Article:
MDI LIVE: Reporting on Refugees and Hate Speech PDF Print

Date: 7 November 2019

Location: London, UK

Screen_Shot_2019-11-05_at_9.53.07_AM“I grew up under the war, I’m 29 years old and we’re talking about war.” These are the words of Kurdish journalist Zozan Yasar, shared at a live recording session of City, University of London’s The Knowhow Podcast. The event was part of a a special symposium held by ESRC Festival of Social Science which looked to tackle the topic of reporting refugees and hate speech and questions. Specifically: where are the refugees’ voices in the coverage?

Hosting the podcast were Dr Lindsey Blumell and Dr Glenda Cooper. Abdulwahab Tahhan was a guest alongside Zozan. Abdul is a refugee from Aleppo and a visiting lecturer at the London College of Communication. During the live recording, Zozan and Abdul discussed the importance of voice; specifically, the need for more regular and authentic refugee voices in the media. Abdul stressed the need to talk to locals when reporting on a refugee story: “When you get someone from the country, you get an authentic voice and the full picture.” He recounts a piece he wrote on Syria; he ended up talking to locals in the country via Facebook and Twitter, gaining a true local perspective on the issues at hand without having to go to Syria. He feels this is something that is often lacking in reporting, especially in the UK. The danger of a single story was also something discussed during the podcast recording. Oftentimes we see one of two stereotypes around refugees in reporting; either refugees who are exceedingly successful, or refugees who turn to criminal activity. There need to be more “normal refugee stories” told, Adbul explains. This is one of the main reasons he works with The Refugee Journalism Project, which aims to support refugees and exiled journalists to re-start their careers in the UK. It is through projects like these that refugees are able to gain a more prominent, and much needed, voice in the media.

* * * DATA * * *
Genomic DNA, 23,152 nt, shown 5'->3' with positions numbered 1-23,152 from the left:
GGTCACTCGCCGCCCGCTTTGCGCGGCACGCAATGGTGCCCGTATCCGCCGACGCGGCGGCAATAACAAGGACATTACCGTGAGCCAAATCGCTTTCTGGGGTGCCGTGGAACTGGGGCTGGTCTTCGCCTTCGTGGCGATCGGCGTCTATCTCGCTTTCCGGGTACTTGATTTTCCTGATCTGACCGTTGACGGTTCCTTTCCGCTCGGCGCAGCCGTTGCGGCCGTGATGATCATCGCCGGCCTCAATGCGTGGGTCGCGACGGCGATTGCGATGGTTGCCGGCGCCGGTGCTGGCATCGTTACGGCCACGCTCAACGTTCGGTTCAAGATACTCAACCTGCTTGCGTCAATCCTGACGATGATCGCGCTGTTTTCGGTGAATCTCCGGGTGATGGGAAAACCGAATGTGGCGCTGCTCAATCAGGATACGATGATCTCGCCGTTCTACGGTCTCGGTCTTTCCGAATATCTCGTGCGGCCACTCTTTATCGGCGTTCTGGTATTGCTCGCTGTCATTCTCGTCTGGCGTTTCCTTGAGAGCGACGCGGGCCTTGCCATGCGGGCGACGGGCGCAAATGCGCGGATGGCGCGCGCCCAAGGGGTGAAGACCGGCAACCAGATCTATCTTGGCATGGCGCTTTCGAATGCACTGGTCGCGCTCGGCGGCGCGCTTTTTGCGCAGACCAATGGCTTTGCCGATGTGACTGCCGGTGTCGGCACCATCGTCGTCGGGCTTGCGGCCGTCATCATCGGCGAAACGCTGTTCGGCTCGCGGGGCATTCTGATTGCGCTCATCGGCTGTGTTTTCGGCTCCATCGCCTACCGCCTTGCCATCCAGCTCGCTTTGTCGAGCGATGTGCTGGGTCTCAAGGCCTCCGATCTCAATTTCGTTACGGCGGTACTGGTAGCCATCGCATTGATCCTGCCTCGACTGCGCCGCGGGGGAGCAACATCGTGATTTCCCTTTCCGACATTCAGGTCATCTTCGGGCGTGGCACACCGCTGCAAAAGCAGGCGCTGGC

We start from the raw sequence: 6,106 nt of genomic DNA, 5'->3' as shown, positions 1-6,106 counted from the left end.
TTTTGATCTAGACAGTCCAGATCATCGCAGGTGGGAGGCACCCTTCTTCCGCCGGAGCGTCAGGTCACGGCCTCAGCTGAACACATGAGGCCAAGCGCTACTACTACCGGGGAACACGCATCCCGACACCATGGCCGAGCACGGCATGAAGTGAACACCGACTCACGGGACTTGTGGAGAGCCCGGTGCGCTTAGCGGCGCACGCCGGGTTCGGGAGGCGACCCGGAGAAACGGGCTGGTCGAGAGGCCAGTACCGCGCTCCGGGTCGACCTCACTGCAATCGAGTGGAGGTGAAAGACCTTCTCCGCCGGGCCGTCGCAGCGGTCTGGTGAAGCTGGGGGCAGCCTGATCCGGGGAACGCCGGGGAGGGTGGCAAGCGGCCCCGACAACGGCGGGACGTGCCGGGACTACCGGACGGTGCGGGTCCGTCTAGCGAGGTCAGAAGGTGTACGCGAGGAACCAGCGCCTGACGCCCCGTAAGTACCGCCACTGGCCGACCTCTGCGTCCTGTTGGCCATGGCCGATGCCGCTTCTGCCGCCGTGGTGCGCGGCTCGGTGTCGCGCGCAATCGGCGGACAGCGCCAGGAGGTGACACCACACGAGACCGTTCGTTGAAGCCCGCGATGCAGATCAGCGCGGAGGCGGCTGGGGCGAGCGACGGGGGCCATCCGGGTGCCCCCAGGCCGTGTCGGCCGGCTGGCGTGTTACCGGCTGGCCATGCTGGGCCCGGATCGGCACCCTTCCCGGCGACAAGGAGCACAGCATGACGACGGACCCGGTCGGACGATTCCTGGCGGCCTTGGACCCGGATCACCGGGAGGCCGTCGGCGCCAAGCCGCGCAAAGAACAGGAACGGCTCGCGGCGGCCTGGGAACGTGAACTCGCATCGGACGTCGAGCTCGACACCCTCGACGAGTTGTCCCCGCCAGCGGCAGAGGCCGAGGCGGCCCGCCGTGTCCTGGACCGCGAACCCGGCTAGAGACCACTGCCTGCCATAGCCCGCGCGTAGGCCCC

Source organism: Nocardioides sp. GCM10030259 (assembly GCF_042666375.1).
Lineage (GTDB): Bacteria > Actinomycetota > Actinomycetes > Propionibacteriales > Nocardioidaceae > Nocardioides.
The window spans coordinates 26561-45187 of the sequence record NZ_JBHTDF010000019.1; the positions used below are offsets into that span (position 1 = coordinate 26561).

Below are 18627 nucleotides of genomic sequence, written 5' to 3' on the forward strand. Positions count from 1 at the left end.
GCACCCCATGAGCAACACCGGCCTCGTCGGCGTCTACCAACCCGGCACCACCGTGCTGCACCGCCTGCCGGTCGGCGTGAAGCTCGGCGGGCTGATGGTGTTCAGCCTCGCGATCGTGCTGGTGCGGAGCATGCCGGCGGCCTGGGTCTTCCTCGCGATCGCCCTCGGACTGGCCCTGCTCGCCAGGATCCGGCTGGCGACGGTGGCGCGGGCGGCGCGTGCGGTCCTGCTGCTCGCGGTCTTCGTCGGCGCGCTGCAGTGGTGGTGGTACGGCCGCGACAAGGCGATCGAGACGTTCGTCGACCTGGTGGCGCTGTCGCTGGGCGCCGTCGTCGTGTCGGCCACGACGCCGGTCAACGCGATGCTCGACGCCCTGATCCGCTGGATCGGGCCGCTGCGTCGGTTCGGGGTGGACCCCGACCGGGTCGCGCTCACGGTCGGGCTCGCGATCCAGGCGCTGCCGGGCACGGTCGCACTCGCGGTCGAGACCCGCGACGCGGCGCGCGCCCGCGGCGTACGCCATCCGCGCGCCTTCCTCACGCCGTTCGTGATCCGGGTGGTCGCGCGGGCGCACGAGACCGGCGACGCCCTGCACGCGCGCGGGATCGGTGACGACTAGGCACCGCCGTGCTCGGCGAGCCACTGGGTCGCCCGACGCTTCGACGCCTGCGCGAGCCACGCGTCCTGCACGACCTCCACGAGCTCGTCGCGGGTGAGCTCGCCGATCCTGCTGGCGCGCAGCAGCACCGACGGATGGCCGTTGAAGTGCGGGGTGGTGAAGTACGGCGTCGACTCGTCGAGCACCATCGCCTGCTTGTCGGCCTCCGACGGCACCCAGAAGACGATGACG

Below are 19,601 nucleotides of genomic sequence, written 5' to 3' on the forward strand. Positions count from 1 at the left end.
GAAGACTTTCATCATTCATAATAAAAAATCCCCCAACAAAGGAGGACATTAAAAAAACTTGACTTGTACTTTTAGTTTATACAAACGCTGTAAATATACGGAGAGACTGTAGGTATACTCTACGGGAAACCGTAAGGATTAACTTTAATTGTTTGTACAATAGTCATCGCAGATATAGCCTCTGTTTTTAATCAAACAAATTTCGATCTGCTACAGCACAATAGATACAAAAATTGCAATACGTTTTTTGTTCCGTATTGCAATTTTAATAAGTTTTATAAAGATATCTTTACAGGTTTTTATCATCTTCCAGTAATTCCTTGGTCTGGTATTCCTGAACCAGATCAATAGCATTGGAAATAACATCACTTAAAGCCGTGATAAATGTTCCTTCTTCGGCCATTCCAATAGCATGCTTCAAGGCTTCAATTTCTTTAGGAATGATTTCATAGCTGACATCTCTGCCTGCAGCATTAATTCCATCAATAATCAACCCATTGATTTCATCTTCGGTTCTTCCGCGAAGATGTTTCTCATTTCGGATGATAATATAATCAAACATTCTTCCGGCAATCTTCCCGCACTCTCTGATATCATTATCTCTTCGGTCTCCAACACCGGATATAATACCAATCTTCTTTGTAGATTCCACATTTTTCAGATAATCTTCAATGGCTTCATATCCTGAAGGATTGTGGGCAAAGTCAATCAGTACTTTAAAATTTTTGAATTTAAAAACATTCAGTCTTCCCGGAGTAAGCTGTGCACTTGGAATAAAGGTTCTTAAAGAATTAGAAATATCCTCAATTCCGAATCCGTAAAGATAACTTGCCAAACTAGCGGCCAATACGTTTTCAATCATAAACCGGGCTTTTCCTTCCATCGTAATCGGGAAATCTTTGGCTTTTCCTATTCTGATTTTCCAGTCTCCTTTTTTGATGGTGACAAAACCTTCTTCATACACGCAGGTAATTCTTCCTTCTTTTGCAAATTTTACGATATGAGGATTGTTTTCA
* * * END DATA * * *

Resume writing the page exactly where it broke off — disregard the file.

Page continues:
Following the live podcast recording was a panel featuring journalists and media experts organised as part of ‘Silence Hate', an EU-funded project led by COSPE and a coalition of civil society organisations, including Media Diversity Institute (MDI). On the panel, chaired by Dr Zahera Harb from City University of London, was Laurence Lee (Al Jazeera English), Tom Parry (Daily Mirror), Caroline Bannock (the Guardian), Dasha Ilic (Media Diversity institute), and Dr Glenda Cooper (City, University of London). The panelists shared their experience of covering refugee and migrant stories, exploring what improvements need to be made.

“It’s about the depth of storytelling,” Caroline Bannock shares. “Soundbites in a story from a refugee is not enough. We need as much depth as we can. We also need to tell the ‘ordinary’ refugee story, otherwise you start the process of othering.” This was one of the key points of the evening: refugees, of all backgrounds, need more of a voice in the media.

Some of the panelists shared that while they want to include more refugee voices in their reporting, this is not always a possibility. Oftentimes you only have a very limited amount of words to tell a story, or your editor may end of cutting out the voices you sought to include. There are also practical difficulties when it comes to getting in touch with refugees in the UK, as they have often been housed in remote communities. “We need to invite these voices in,” explains Caroline Bannock. “It is hard to reach out [to refugees] in the UK, so we have to try inviting them in.”

Besides the role of journalists and the media, audience responsibility was also discussed on the panel. “As an audience it is very easy to just blame journalists, but there is also audience responsibility. What are you watching and consuming?,” asks Dr Glenda Cooper. In part, the audience steers what issues the media spend more time on, and how it is reported on. More refugee-led reporting is something which is vital in today’s media landscape; however, “how much appetite is there for this?,” Caroline Bannock rightly wonders.

The event explored important issues and while some positive examples of refugee-led reporting were shared, it was clear that there is still much work to be done in this area. It is through events like this that we can explore how to move forward and produce more ethical reporting on the topics of refugees and migrants. In Abdul’s words: “there should not be a negative connotation with the word ‘refugee,’” and the media plays a vital role in this.